Building a SaaS product in the cloud is more complicated than choosing a hosting platform. IaaS or PaaS? What are my data storage choices? How do I implement logging across resources? How do I secure my environments? Which monitoring tools should I use? Should I cache? What are my options for authentication? What are Blobs and Queues? This session will discuss one team’s journey down the Azure path; separating the good choices from the bad.

Code Is Communication

Steven Hicks

Woodfield A/B

Code is communication. Between you and the compiler, definitely. But more importantly, code is communication between you and the next developer. Code that communicates poorly is code that cannot be maintained, and code that cannot be maintained is costly.

In this session, we'll discuss ways to be a better communicator in your code. We'll look at examples of code that might leave you scratching your head, and talk about ways to improve these examples. We'll talk about some principles of effective verbal communication, and look at how these relate to the fundamental principles of writing clean code.

Exception Driven Development

Blake Niemyjski

Woodfield C/D

If customer facing issues are your top priority, then you already adhere to the primary principle of Exception Driven Development.

It's a pretty simple concept: Collect application data, especially regarding errors and crashes, and then focus on fixing those problems that your users are actually experiencing. Join me for 60 minutes and I'll walk you through what you're doing wrong with your current log collection approach, and how you should be doing it. Additionally, we'll cover visualizing errors in a more meaningful manner that eliminates all the noise.

Session 5 (3:45 - 4:45)

Let's Solve the Diversity Problem in Tech through Mentorship

Ashley Quinto Powell

Grand Salon A

There’s an obvious problem with diversity in tech, and we talk about it- a lot. It seems to me that we can talk about the problem, and the leaky pipeline and the lack of applicants until we’re blue in the face. Instead of that, let’s talk about actionable ways to lower barriers, reach over, and help people across. I’ll dive into how the Madison Women in Tech, a meetup of a whopping 500 members, reaches its membership, and explore options for mentoring . Last, I’ll dive into how our developers are working on a pro bono development partnership with the pen pal organization, Chins Up, to make mentoring a digital endeavor.

Taming the JavaScript Dragon with TypeScript

Dustin Ewers

Grand Salon B

From humble beginnings, JavaScript has gone from a hastily thrown together language for web pages to a hastily thrown together language that runs everywhere. If you can do it with code, you can probably do it in JavaScript. It's the Swiss Army Knife of programming languages.

Unfortunately, JavaScript wasn't designed for the large scale programs we use it in today. We've had to rely on design patterns, willpower, and luck to mitigate JavaScript's failings. However, there is a better way. TypeScript adds features to JavaScript that make it usable on large scale projects. In this talk, we'll explore TypeScript and how it can be used to tame large scale JavaScript projects. We'll cover some of the important features of TypeScript and how to get started using it in your own projects.

Zero to Continuous Delivery in an Hour with Visual Studio Team Services

Dan Gartner

Woodfield A/B

This demo-paced session will walk attendees through the end-to-end process of creating a Continuous Delivery pipeline using Visual Studio Team Services (VSTS). We will check code into a git repo, create an automated build that compiles our code and runs our unit tests, and create a release pipeline to promote the application and run automated smoke tests through a series of Azure environments using VSTS. And we will do all of this in an hour.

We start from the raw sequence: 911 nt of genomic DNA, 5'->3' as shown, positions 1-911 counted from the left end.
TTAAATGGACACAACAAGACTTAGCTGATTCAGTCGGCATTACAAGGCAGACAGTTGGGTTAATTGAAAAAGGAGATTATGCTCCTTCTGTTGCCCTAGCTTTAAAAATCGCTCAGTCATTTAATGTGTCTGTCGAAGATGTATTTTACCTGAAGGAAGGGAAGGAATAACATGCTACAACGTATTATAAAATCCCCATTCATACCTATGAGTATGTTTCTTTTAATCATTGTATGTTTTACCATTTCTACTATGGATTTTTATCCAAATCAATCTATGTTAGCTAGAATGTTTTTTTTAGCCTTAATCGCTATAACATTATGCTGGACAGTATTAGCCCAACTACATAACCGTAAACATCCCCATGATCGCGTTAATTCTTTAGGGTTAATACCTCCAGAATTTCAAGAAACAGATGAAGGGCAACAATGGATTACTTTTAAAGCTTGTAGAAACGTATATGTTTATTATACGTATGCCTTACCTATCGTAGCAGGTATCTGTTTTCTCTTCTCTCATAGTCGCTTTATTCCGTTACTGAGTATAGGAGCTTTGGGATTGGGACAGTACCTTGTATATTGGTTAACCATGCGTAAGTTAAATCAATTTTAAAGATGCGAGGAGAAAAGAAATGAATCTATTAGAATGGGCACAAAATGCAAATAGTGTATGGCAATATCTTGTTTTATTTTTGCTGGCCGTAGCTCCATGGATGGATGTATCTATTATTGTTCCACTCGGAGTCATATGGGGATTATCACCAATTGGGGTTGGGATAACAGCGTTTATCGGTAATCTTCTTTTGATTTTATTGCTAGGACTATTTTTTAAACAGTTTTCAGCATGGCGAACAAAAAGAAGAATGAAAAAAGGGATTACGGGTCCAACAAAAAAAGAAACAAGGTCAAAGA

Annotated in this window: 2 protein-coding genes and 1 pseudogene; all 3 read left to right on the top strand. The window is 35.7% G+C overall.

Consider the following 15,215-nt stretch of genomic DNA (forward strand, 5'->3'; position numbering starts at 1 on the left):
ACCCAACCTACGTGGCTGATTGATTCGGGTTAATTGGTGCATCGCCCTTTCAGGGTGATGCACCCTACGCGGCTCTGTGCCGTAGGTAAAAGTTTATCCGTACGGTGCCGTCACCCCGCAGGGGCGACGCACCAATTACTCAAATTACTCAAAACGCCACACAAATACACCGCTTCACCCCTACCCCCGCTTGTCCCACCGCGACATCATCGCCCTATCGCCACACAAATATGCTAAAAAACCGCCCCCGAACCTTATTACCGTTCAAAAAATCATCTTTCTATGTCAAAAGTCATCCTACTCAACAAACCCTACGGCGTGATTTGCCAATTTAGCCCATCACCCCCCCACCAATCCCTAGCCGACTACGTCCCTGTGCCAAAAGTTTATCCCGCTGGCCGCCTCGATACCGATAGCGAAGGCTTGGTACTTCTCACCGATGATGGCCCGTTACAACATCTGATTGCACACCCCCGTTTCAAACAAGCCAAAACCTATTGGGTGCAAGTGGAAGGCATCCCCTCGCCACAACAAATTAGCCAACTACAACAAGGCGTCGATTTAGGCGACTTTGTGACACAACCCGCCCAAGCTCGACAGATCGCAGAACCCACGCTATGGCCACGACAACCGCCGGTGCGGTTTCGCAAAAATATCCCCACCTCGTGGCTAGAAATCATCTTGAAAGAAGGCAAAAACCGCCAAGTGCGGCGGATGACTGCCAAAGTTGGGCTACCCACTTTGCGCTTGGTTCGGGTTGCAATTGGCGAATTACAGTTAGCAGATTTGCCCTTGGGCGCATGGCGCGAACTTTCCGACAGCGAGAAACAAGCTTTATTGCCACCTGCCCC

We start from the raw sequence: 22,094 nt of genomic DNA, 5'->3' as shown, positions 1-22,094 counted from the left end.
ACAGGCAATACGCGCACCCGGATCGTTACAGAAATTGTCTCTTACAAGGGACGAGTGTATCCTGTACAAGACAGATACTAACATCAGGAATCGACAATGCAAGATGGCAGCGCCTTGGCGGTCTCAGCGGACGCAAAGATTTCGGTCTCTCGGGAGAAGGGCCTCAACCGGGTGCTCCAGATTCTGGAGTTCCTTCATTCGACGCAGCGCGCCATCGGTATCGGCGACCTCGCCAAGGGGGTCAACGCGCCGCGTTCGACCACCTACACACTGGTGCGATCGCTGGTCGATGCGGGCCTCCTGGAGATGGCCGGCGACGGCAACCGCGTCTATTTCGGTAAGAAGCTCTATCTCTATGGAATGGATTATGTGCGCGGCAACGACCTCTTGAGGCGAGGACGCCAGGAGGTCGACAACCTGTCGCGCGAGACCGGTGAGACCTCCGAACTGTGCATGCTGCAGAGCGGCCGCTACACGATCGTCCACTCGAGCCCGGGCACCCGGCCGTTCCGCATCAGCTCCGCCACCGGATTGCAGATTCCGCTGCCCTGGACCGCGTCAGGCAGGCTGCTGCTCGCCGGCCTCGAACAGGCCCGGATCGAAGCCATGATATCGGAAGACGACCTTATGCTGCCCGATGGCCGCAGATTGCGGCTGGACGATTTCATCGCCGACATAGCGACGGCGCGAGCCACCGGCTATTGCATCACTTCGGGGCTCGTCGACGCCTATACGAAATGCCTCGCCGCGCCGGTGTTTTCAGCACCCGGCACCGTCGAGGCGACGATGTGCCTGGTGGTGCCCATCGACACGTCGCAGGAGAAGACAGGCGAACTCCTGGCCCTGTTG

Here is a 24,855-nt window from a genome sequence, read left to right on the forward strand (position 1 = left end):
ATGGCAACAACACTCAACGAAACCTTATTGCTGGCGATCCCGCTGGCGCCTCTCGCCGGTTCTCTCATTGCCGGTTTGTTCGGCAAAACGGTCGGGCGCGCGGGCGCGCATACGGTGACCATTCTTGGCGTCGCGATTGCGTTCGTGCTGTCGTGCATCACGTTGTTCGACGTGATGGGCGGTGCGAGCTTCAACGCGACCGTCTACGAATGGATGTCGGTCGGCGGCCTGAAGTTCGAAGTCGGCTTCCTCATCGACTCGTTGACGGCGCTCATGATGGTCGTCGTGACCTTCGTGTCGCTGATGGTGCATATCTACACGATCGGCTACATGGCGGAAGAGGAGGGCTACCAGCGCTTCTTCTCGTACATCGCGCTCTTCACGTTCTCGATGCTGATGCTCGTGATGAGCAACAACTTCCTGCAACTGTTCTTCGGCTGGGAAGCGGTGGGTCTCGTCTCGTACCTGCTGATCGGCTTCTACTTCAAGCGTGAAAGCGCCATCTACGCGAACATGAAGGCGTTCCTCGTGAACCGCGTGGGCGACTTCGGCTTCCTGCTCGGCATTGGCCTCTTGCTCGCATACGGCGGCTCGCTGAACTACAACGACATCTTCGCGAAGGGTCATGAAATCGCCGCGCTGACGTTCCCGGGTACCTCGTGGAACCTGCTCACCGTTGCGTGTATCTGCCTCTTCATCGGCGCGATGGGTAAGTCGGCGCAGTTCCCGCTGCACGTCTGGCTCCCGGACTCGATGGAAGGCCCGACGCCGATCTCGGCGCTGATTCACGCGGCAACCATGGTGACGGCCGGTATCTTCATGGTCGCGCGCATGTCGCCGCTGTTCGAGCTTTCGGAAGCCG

Rapid prototyping using Azure Functions - A Walk on the Wild Side

Samrat Saha

Woodfield C/D

A main focus of mine has been leveraging the Azure platform to help clients explore the possibilities that cloud computing can afford them. Azure has been a great experience and showcases how Microsoft has evolved and matured into a much more open company willing to experiment, fail and succeed with developers and partners.

This presentation is based on my real world experience of developing with Azure functions to create a prototype for a client that will be entering a pilot launch in select markets.

A client of ours wanted us to prototype a solution that incorporated SMS using Twilio and NLP using IBM's Watson platform. Furthermore they wanted it to be scalable from the get go. Our initial approach was to use AWS Lambda's but given that our client is heavily into Azure, Azure functions seemed like a natural fit.

On our way to create the prototype, I quickly discovered the ease with which I could incorporate extremely useful constructs like Queue's and event based triggers and also quickly discovered some of the tooling deficiencies and lack of deeper documentation that could have saved me time and fistful's of hair.

Along the process of developing the prototype, I engaged heavily with some of the developers at Microsoft who were always willing to help out and also through painful experimentation discovered some techniques that allowed for the system to make sense.

I would love to share what I have learnt to allow developers to try out this feature of Azure (which I think has great potential for an on-demand scalable compute experience) and also learn from others experiences with the technology and platform. I will outline and describe some of the core technology like triggers, message queues, function chaining, stateless development, shared custom assemblies across functions along with CI/CD hooks that I used to deliver on the prototype.

This was done using C# and .NET, but explicit knowledge of C# or .NET is not required, but experience with a higher level language/runtime would help.

Happy Hour (4:45 - 6:00)